Tributes are being paid to John Ashdown-Hill, a historian whose research on Richard III was critical to the king’s remains being discovered in a Leicester car park in 2012. He died on 18 May 2018.
Remembered as “a prolific author, a leading historian of the Yorkist dynasty, and a real gentleman” by Professor Alison Rowlands from the history department at the University of Essex, Ashdown-Hill played a pivotal role in the project, ‘Looking for Richard’.
A contributor to both BBC History Magazine and History Extra, Ashdown-Hill, who held a PhD in medieval history from the University of Essex, found in the early 2000s that his research countered the long-believed story: that Richard’s bones had been tipped into a river after his defeat at the Battle of Bosworth by Henry VII.
Over a number of years, Ashdown-Hill tracked a line of descent from Richard III’s eldest sister, Anne of York, to a woman living in Canada. Later, he worked with Philippa Langley and others from the Richard III Society to verify the genealogy and the need for a search of a possible gravesite underneath a Leicester car park. After the University of Leicester confirmed that a skeleton found at the site was that of Richard III in February 2013, Ashdown-Hill campaigned to settle the monarch’s final resting place.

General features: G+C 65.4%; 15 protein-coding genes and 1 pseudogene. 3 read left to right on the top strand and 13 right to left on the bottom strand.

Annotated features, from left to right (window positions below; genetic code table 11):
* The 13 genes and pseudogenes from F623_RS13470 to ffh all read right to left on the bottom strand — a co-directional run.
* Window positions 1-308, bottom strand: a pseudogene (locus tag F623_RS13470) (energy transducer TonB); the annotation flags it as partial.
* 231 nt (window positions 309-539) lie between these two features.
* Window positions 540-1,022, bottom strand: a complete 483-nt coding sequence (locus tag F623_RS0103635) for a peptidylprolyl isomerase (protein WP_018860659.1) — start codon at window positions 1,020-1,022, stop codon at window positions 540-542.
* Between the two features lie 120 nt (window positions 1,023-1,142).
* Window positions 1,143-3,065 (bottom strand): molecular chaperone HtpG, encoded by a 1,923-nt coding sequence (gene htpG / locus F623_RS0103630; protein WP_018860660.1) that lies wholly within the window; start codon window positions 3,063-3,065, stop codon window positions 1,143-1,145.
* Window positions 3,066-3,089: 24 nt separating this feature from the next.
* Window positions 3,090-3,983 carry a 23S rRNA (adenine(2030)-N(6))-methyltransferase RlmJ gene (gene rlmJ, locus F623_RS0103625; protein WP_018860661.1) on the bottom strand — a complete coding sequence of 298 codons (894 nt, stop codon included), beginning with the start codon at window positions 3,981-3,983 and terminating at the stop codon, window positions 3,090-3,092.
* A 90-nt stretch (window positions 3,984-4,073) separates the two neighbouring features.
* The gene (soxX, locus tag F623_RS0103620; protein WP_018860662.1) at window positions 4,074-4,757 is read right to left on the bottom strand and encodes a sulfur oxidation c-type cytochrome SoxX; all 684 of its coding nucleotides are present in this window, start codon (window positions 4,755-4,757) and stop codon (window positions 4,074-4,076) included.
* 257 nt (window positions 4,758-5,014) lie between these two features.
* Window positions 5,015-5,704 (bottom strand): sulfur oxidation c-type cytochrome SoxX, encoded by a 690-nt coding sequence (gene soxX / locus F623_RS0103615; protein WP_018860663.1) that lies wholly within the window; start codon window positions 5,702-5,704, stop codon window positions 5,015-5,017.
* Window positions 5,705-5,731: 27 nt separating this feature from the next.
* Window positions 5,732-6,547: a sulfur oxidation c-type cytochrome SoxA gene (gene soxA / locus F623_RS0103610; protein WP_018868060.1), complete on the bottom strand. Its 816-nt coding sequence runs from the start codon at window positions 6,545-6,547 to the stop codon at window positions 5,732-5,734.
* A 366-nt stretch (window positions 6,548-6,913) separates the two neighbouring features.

Speaking to History Extra in 2015 about the importance of the find and what it meant to the thousands of people who queued to see the king’s coffin, he explained that it’s “an opportunity to give something back to Richard” and a chance to combat “injustice of the unlevel playing field of history”.
Ashdown-Hill donated a set of beads and a crucifix that were buried with Richard III when the monarch’s remains were reinterred at Leicester Cathedral in March 2015, and was awarded an MBE in 2015 for his work on what the Queen described as a moment of “great national significance”.
As a longtime defender of Richard III’s reputation, Ashdown-Hill addressed a number of common accusations about the last Yorkist king in an article for History Extra in March 2015, including that Richard III murdered the Princes in the Tower and that he aimed to marry his niece.
The historian had been suffering with motor neurone disease.